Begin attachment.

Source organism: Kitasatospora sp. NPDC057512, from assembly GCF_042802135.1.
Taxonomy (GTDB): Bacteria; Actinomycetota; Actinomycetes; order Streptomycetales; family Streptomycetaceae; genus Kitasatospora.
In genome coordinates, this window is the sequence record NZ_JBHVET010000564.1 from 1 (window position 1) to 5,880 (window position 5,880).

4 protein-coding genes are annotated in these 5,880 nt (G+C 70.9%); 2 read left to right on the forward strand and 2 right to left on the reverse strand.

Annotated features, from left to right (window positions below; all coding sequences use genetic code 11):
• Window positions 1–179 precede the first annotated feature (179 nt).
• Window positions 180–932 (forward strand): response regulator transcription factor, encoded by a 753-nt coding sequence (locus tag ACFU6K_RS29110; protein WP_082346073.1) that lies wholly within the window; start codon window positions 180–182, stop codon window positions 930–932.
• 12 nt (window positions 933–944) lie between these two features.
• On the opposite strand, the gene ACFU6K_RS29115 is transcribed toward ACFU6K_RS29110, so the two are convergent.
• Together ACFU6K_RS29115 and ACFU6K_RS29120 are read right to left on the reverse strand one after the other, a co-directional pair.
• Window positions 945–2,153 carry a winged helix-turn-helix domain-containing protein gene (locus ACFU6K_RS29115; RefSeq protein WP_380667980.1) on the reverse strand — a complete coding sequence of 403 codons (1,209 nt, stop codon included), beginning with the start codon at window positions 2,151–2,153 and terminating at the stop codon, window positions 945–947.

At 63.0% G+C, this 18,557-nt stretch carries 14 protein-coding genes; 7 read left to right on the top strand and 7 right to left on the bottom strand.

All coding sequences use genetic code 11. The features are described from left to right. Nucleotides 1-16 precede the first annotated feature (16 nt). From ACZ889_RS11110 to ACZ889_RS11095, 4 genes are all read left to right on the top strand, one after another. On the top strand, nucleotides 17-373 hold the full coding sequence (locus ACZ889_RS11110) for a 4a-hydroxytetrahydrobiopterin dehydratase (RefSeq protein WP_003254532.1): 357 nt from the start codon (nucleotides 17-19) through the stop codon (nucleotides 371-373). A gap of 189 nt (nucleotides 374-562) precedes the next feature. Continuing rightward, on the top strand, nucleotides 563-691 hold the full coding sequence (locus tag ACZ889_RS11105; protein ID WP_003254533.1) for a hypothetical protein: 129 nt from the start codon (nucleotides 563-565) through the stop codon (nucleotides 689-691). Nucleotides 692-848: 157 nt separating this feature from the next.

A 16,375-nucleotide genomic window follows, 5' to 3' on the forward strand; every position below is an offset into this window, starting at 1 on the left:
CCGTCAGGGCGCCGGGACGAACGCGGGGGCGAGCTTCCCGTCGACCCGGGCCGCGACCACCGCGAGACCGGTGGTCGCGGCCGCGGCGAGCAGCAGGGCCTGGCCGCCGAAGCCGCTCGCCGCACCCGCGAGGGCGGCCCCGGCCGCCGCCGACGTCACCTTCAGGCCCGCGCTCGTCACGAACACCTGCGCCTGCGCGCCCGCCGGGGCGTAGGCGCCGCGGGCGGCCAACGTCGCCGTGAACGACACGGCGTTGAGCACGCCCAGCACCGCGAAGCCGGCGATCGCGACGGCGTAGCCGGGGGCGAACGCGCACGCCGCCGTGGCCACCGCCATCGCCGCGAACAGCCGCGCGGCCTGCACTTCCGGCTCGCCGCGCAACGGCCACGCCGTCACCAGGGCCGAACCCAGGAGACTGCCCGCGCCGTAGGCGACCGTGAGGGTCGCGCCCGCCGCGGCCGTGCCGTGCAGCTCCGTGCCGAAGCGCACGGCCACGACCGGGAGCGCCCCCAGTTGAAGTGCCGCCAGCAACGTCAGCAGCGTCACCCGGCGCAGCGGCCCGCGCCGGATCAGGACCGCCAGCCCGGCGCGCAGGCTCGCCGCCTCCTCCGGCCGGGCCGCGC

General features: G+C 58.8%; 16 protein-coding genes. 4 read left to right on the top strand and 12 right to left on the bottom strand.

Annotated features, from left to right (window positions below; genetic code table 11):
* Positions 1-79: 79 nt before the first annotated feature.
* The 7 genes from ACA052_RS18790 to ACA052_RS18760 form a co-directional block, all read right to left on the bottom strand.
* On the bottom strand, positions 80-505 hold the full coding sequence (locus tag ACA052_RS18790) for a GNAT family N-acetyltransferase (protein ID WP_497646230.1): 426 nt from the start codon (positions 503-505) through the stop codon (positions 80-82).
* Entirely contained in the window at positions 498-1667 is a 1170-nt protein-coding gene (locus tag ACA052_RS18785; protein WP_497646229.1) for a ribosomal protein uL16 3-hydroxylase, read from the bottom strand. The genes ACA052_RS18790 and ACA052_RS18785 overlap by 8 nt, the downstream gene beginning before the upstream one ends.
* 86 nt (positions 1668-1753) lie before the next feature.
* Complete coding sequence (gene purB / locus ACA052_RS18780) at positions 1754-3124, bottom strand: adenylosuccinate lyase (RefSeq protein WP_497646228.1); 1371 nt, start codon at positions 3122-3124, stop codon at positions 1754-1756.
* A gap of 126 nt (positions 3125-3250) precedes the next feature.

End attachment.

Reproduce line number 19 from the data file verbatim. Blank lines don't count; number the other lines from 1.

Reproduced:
* The 7 genes from ACA052_RS18790 to ACA052_RS18760 form a co-directional block, all read right to left on the bottom strand.